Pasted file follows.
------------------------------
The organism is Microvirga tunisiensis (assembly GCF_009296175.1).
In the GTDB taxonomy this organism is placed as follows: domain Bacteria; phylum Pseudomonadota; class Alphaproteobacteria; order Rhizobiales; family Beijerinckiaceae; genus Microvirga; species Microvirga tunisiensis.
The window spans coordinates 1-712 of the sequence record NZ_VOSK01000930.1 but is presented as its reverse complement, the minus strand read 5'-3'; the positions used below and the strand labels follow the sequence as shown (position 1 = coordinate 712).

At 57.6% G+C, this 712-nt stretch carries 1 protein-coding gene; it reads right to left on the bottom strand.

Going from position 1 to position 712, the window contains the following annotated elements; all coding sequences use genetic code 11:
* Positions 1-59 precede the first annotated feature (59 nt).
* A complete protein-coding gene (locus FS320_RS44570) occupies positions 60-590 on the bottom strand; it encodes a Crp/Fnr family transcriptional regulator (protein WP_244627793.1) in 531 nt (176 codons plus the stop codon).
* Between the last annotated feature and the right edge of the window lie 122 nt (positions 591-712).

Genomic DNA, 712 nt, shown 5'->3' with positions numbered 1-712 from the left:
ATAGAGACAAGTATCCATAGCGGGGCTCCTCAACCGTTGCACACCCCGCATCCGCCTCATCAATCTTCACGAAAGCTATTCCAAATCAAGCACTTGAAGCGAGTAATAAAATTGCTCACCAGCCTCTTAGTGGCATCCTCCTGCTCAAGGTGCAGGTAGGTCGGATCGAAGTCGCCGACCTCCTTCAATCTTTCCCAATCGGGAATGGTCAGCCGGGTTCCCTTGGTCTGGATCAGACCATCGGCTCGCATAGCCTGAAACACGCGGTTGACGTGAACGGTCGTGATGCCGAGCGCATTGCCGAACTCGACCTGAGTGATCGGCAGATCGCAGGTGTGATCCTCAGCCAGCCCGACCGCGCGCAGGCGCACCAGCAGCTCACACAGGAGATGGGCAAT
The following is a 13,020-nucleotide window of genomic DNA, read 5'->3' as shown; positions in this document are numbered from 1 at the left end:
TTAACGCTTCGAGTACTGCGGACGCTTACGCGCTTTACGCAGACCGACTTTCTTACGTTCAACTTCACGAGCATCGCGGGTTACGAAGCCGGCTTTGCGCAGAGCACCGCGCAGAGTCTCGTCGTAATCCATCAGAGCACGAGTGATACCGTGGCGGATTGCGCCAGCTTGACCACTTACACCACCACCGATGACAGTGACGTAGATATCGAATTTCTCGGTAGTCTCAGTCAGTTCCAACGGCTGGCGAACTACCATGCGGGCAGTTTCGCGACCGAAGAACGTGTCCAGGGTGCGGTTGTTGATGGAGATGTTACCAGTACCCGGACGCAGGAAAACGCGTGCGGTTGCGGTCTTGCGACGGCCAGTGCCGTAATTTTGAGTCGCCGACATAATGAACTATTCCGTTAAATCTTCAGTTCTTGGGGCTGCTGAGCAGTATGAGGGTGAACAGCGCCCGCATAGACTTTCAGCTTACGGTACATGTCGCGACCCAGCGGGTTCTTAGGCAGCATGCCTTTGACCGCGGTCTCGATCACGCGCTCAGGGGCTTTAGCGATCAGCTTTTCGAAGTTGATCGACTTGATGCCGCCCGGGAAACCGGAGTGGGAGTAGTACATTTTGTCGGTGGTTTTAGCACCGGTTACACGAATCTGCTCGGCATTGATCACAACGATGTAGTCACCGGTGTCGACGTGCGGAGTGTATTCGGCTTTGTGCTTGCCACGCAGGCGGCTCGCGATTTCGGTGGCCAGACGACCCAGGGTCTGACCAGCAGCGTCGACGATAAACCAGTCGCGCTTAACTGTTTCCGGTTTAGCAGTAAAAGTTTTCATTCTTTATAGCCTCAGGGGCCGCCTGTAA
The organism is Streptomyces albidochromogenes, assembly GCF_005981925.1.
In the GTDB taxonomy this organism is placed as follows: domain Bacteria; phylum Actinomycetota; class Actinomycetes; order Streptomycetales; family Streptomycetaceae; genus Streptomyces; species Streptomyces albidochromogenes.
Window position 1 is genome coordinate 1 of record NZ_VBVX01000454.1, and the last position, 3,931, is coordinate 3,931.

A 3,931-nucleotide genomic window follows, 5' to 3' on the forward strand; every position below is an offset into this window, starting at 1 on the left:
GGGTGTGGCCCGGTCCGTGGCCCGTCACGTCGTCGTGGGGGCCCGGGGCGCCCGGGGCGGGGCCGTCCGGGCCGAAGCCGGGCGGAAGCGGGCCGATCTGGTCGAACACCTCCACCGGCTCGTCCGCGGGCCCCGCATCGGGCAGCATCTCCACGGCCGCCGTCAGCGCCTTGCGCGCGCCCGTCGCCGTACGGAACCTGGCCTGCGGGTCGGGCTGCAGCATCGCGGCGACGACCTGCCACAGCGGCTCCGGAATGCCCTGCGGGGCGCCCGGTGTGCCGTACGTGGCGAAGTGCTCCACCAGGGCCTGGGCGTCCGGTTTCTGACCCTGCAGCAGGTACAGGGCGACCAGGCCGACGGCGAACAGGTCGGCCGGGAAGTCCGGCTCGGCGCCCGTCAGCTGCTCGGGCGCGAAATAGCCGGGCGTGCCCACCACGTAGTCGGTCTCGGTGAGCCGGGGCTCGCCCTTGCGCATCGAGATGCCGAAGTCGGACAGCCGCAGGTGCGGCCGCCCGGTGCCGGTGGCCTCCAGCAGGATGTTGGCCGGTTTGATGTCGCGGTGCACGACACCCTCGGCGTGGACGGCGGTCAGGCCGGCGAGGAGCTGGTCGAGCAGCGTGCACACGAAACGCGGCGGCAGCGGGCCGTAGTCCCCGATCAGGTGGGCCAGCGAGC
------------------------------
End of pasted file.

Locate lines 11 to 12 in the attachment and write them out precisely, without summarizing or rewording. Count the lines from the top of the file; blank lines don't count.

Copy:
The following is a 13,020-nucleotide window of genomic DNA, read 5'->3' as shown; positions in this document are numbered from 1 at the left end:
TTAACGCTTCGAGTACTGCGGACGCTTACGCGCTTTACGCAGACCGACTTTCTTACGTTCAACTTCACGAGCATCGCGGGTTACGAAGCCGGCTTTGCGCAGAGCACCGCGCAGAGTCTCGTCGTAATCCATCAGAGCACGAGTGATACCGTGGCGGATTGCGCCAGCTTGACCACTTACACCACCACCGATGACAGTGACGTAGATATCGAATTTCTCGGTAGTCTCAGTCAGTTCCAACGGCTGGCGAACTACCATGCGGGCAGTTTCGCGACCGAAGAACGTGTCCAGGGTGCGGTTGTTGATGGAGATGTTACCAGTACCCGGACGCAGGAAAACGCGTGCGGTTGCGGTCTTGCGACGGCCAGTGCCGTAATTTTGAGTCGCCGACATAATGAACTATTCCGTTAAATCTTCAGTTCTTGGGGCTGCTGAGCAGTATGAGGGTGAACAGCGCCCGCATAGACTTTCAGCTTACGGTACATGTCGCGACCCAGCGGGTTCTTAGGCAGCATGCCTTTGACCGCGGTCTCGATCACGCGCTCAGGGGCTTTAGCGATCAGCTTTTCGAAGTTGATCGACTTGATGCCGCCCGGGAAACCGGAGTGGGAGTAGTACATTTTGTCGGTGGTTTTAGCACCGGTTACACGAATCTGCTCGGCATTGATCACAACGATGTAGTCACCGGTGTCGACGTGCGGAGTGTATTCGGCTTTGTGCTTGCCACGCAGGCGGCTCGCGATTTCGGTGGCCAGACGACCCAGGGTCTGACCAGCAGCGTCGACGATAAACCAGTCGCGCTTAACTGTTTCCGGTTTAGCAGTAAAAGTTTTCATTCTTTATAGCCTCAGGGGCCGCCTGTAA